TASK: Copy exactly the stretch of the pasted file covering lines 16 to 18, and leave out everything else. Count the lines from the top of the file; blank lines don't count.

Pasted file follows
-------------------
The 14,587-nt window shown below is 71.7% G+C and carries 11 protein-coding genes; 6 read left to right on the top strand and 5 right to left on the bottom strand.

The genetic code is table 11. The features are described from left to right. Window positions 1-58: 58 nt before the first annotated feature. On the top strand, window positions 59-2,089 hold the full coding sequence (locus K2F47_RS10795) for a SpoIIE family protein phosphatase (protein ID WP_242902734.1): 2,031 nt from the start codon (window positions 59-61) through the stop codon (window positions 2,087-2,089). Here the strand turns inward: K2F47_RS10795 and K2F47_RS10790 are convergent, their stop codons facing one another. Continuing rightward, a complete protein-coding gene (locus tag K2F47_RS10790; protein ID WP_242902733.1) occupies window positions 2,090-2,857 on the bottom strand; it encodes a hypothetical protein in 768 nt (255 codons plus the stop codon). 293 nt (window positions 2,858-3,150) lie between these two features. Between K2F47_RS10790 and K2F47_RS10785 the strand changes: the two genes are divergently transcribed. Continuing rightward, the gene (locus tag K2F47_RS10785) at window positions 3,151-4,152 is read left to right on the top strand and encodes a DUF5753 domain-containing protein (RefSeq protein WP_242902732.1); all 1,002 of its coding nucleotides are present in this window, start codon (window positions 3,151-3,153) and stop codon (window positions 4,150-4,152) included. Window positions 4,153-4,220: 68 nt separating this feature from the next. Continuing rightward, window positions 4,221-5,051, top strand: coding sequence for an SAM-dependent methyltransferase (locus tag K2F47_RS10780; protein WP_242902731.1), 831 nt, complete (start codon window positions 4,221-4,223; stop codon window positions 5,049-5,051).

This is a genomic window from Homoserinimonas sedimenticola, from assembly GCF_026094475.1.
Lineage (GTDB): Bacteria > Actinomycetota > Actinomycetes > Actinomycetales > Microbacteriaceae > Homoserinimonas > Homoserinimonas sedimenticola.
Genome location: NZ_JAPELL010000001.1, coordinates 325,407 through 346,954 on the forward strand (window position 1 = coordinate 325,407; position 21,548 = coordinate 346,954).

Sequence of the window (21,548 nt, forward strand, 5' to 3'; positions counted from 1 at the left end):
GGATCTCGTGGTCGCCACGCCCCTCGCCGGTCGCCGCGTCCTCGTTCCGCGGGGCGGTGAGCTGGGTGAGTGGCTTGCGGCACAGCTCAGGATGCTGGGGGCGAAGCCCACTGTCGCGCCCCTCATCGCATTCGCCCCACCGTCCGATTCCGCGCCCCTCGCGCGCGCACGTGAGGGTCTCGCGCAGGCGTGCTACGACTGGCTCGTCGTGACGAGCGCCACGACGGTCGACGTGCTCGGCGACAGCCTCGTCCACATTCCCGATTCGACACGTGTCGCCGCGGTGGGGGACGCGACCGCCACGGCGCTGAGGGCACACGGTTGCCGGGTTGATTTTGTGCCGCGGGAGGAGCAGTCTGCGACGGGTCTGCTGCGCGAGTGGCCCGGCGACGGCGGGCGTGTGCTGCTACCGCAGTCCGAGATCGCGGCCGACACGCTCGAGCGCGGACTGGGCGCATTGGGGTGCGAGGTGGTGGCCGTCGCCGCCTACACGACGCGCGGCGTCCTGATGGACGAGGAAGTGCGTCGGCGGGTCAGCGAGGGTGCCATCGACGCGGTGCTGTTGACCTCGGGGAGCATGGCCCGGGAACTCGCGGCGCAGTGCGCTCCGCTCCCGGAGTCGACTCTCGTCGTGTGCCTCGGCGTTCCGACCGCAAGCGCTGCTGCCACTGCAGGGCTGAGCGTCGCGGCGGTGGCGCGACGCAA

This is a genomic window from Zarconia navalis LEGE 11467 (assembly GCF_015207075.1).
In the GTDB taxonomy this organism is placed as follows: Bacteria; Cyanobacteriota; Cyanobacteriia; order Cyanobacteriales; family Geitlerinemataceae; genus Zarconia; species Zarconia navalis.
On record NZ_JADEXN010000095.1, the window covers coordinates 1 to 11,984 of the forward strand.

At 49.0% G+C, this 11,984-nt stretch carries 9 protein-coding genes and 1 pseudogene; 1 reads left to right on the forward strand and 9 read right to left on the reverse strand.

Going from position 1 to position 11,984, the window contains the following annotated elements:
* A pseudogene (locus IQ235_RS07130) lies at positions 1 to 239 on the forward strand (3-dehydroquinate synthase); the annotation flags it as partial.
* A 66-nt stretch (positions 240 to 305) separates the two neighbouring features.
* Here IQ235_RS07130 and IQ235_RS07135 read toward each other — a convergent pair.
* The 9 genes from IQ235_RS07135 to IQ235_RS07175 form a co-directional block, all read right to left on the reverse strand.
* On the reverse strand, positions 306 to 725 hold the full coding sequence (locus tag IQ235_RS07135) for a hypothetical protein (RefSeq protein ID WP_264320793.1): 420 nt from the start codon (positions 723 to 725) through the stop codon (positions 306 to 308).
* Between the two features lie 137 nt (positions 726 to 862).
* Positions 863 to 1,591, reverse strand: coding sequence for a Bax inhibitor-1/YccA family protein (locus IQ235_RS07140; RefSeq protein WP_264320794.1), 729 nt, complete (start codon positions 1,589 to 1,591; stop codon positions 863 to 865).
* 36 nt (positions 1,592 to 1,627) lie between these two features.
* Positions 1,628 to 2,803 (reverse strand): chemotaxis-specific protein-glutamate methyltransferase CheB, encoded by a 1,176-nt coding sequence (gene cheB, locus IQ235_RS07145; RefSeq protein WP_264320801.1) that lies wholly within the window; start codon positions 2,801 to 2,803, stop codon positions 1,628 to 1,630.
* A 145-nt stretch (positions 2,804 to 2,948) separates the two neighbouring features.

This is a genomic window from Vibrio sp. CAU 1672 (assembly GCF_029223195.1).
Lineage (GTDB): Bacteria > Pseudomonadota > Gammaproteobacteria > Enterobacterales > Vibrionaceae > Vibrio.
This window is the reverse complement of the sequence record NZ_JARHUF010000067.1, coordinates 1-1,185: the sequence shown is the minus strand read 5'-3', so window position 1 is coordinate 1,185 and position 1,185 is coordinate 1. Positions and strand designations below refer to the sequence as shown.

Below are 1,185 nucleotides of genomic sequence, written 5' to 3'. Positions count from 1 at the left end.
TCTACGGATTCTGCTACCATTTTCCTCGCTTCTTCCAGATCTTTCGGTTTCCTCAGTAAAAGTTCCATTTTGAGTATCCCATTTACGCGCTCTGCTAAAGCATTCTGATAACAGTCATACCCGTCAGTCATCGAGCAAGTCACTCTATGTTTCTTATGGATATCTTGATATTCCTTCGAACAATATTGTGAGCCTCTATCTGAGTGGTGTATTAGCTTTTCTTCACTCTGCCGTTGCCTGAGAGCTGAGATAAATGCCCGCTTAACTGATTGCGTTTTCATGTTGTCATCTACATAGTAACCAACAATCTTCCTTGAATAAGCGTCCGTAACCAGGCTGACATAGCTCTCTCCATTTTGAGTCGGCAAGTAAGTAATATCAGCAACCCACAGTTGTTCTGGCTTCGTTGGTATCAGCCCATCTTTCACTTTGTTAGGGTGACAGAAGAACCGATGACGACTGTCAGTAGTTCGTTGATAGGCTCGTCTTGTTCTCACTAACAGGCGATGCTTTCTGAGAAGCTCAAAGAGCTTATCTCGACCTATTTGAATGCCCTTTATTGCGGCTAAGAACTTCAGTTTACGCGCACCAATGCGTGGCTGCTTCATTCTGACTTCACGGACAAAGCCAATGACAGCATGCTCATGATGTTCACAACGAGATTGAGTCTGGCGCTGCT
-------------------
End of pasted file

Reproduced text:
* The 9 genes from IQ235_RS07135 to IQ235_RS07175 form a co-directional block, all read right to left on the reverse strand.
* On the reverse strand, positions 306 to 725 hold the full coding sequence (locus tag IQ235_RS07135) for a hypothetical protein (RefSeq protein ID WP_264320793.1): 420 nt from the start codon (positions 723 to 725) through the stop codon (positions 306 to 308).
* Between the two features lie 137 nt (positions 726 to 862).